CASE REPORTS

Fibrinolysis and Coronary Stenting for Treatment of an Acute Inferior Myocardial Infarction after Ascending Aortic Aneurysm Repa

Ali H. Shakir, MD, Jaime S. Gomez, MD, *H. Vernon Anderson, MD
Ali H. Shakir, MD, Jaime S. Gomez, MD, *H. Vernon Anderson, MD
Anastamotic complications of the coronary ostia after successful Bentall-type surgery for aortic root replacement have been reported, with an estimated incidence of 5–6%.1 These problems are usually minimized by coronary artery bypass graft surgery. We report a case of a patient with an acute inferior myocardial infarction that developed 18 months after Bentall repair surgery for a type-A aortic dissection, and which was treated with percutaneous coronary stenting. Case Report. A 64-year-old male previously underwent repair of a type-A aortic dissection. Resection and graft replacement of the ascending aorta was performed using a 30 mm Hemashield woven Dacron tube graft. The aortic valve was replaced using a 27 mm composite Freestyle™ porcine valve conduit (Medtronic, Inc., Minneapolis, Minnesota). Reattachment of the coronary ostia was performed using 12 mm Hemashield woven Dacron tube grafts (modified Carbol technique), one for the left main and one for the right coronary artery. His postoperative course was uncomplicated and he was discharged home. Sixteen months after this surgery, the patient underwent radical prostatectomy for stage IIa prostate carcinoma, and had an unremarkable hospital course. Eighteen months after his aorta surgery, the patient called emergency services (EMS) after suffering 3 hours of midsternal chest discomfort. Initial electrocardiography (ECG) by the EMS revealed an acute inferior ST-segment elevation myocardial infarction (STEMI). He was treated according to local protocol with a prehospital thrombolytic regimen and was brought urgently to our cardiac catheterization laboratory. After thrombolytic therapy, his chest discomfort had partially improved, but ST-segment elevation persisted on the ECG. Coronary angiography, performed via the femoral route, showed a patent Dacron tube graft to the left main with no significant stenoses in the left coronary circulation (Figure 1). The right coronary Dacron tube graft had a severe stenosis at the anastamosis of the graft with the right coronary artery (Figure 2). A 6 Fr multipurpose guide catheter was then used to cannulate the right coronary graft. Abciximab bolus and infusion was given intravenously, and a 0.014 inch Luge™ guidewire (Boston Scientific Corp., Natick, Massachusetts) was advanced through the guide catheter and maneuvered into the distal right coronary artery. A 2.5 x 15 mm Maverick® over-the-wire balloon (Boston Scientific) was used to predilate the right coronary ostium (15 seconds at 15 atm). A second inflation was done just distal to the first (15 seconds at 10 atm). We then chose a 4.0 x 15 mm Liberté™ stent (Boston Scientific) and deployed it in the right coronary ostium — distal Dacron graft site (50 seconds at 10 atm). A second inflation in the proximal right coronary artery was done (30 seconds at 10 atm). A 5.0 x 12 mm Quantum™ Maverick® balloon (Boston Scientific) was then used to postdilate the Liberté stent (30 seconds a 14 atm). Intravascular ultrasound was used to confirm apposition of the stent to the ostium of the right coronary artery as well as the Dacron tube graft. The distal stent edge was noted to be not well apposed and subsequently was postdilated again with the 5.0 mm balloon (25 seconds at 14 atm). The final angiogram revealed TIMI 3 flow with no residual stenosis (Figure 3). The patient had an uneventful hospital course following the procedure and was discharged home on hospital day 4, following a submaximal stress test and reevaluation by the vascular surgery group who had done the aortic repair. Discussion. Coronary stenosis after ascending aortic aneurysm repair and coronary reimplantation have been reported and may be due to imperfect suture technique, causing kinking or stretching of the vessel, or to the direct instrumentation of the coronary ostia for the direct antegrade cardioplegia. The use of tissue glue has also been suggested as being the cause of delayed coronary stenosis due to an inflammatory and/or proliferative response.2 This patient presented with an acute STEMI, and differentiating between atherosclerosis and a proliferative response within the coronary graft and artery is difficult. Due to the nature of his presentation, it is suspected that there was a thrombotic component in addition to the proliferative response which can occur in reimplanted coronary arteries. To our knowledge, this is the first case of percutaneous stent treatment of an acute STEMI after complete aortic root replacement. Although coronary angiography and intervention in patients with history of aortic root repair may pose technical challenges,3–4 specifically coronary graft cannulation, catheter backup support and ease of proper stent deployment, coronary stenting likely is a feasible option in these cases.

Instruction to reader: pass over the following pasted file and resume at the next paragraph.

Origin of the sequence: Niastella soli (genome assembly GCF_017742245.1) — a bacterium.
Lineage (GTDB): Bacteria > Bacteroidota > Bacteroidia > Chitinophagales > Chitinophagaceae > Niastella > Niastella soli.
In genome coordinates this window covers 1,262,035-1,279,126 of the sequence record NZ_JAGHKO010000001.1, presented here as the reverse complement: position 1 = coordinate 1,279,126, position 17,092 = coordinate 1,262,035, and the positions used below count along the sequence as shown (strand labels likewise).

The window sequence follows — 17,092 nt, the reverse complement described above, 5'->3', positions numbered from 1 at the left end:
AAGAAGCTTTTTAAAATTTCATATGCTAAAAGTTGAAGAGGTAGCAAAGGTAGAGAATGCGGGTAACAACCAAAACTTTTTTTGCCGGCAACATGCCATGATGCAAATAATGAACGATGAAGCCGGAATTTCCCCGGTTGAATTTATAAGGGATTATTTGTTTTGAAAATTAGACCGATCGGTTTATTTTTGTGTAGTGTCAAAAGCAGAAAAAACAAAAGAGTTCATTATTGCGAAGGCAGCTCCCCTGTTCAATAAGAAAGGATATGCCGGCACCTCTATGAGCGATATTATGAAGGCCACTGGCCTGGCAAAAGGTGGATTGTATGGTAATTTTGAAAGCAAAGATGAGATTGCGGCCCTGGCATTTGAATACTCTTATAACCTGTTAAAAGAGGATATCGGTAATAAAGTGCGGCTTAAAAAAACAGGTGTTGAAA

References
References 1. Milano AD, Pratali S, Mecozzi G, et al. Fate of coronary ostial anastomoses after the modified Bentall procedure. Ann Thorac Surg 2003;75:1797–1801; Discussion p. 1802. 2. Martinelli L, Graffigna A, Guarnerio M, et al. Coronary artery narrowing after aortic root reconstruction with resorcin-formalin glue. Ann Thorac Surg 2000; 70:1701–1702. 3. Balbi M, Olivotti L, Scarano F, et al. Percutaneous treatment of left main coronary stenosis as a late complication of bentall operation for acute aortic dissection. Catheter Cardiovasc Interv 2004;62:343–345. 4. Frank H, Weber K, Frese W, Peiper MJ. Stent-supported angioplasty of an ostial left main stenosis following replacement of the ascending aorta with reimplantation of the coronary arteries. J Invasive Cardiol 1999;11:571–574.